Mario, Sonic, Donkey Kong, and Link – what do they all have in common? Besides being classic gaming characters, they’re all male. The gaming industry has long been dominated by men, and it is reflected through the leading male characters and stereotypical “Mario saves Peach” mentality. Even though women comprise almost half of gamers today, they are missing from the frontline of game design. In 2015, 75 percent of game designers were male. However, this gap is much smaller than it was a couple of years earlier. In 2005, females accounted for only 11.5 percent of the workforce. Although the gap is diminishing over the years, it is a slow growth and women have many obstacles to overcome to become successful leaders in the industry.
Why Aren’t Women in the Gaming Industry?
The stereotypes are the main reason women are shying away from the industry. Mental blocks and gendered norms put pressure on women, just like any STEM career. Some female designers and developers have unfortunately been victims of cyber harassment, also scaring other females away from entering the industry. Another thing that impacts women entering the workforce, according to Laila Shabir, founder and CEO of Girls Make Games, is the nature of the work. The game design industry tends to be inflexible in work days and hours and not supportive on issues such as maternity leave and support. There is also a disparity in the salaries between men and women. According to a study by Gamasutra in 2014, women made 86 cents to every dollar men made. Men on average made $85K, while women only earned $72K.
Resources for Aspiring Female Game Designers
Although there are many factors that push women away from the gaming world, there are plenty of companies and organizations promoting girl power in the gaming industry. On 24 March 2017, tech company Lenovo announced that it is teaming up with Girls Who Code, a national non-profit working towards reducing gender inequality in the tech industry, and USC, one of the top game design programs in the United States, to teach women about game design and inspire them towards the career. Other universities such as the University of California, Santa Cruz are taking steps to ensure female enrollment in their game design programs. UCSC boasts 38 percent female enrollment compared to the industry standard of about 25 percent.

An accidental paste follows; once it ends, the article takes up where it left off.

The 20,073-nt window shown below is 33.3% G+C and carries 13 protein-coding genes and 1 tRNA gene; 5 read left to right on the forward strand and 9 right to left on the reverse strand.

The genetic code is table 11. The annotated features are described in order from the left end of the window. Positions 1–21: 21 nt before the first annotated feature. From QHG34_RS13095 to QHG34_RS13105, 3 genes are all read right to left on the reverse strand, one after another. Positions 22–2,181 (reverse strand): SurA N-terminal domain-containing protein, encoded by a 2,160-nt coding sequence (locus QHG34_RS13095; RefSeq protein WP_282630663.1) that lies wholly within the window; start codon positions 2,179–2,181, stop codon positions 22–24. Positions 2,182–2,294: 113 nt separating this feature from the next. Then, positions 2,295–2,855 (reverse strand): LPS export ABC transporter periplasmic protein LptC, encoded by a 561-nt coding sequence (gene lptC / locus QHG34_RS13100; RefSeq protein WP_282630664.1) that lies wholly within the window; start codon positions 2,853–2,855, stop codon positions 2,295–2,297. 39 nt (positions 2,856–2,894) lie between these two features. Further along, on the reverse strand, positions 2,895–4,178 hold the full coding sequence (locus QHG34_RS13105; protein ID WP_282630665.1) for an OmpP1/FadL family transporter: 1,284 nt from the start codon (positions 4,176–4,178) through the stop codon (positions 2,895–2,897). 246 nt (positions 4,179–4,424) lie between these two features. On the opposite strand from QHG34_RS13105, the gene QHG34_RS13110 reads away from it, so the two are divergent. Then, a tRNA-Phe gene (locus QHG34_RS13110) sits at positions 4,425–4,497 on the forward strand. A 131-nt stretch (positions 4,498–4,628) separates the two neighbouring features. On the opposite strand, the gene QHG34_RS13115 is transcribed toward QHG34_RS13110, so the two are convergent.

Once women start down the path toward a dream career in gaming, there are also many support groups across the country to encourage female designers. One of these support systems is IGFA, which is a community and forum for women to discuss experiences and participate in educational opportunities. They also provide online harassment resources to help women deal with the stereotyping and bullying within the gaming industry.
The Tides Are Changing
The gaming world is slowly becoming a viable option for women interested in the craft. However, it is a slow and arduous journey. People are beginning to look ahead and change the culture of gender norms and acceptance in gaming, but it is up to each female designer to weave through the shortcomings of the industry and carve their own path with the opportunities provided.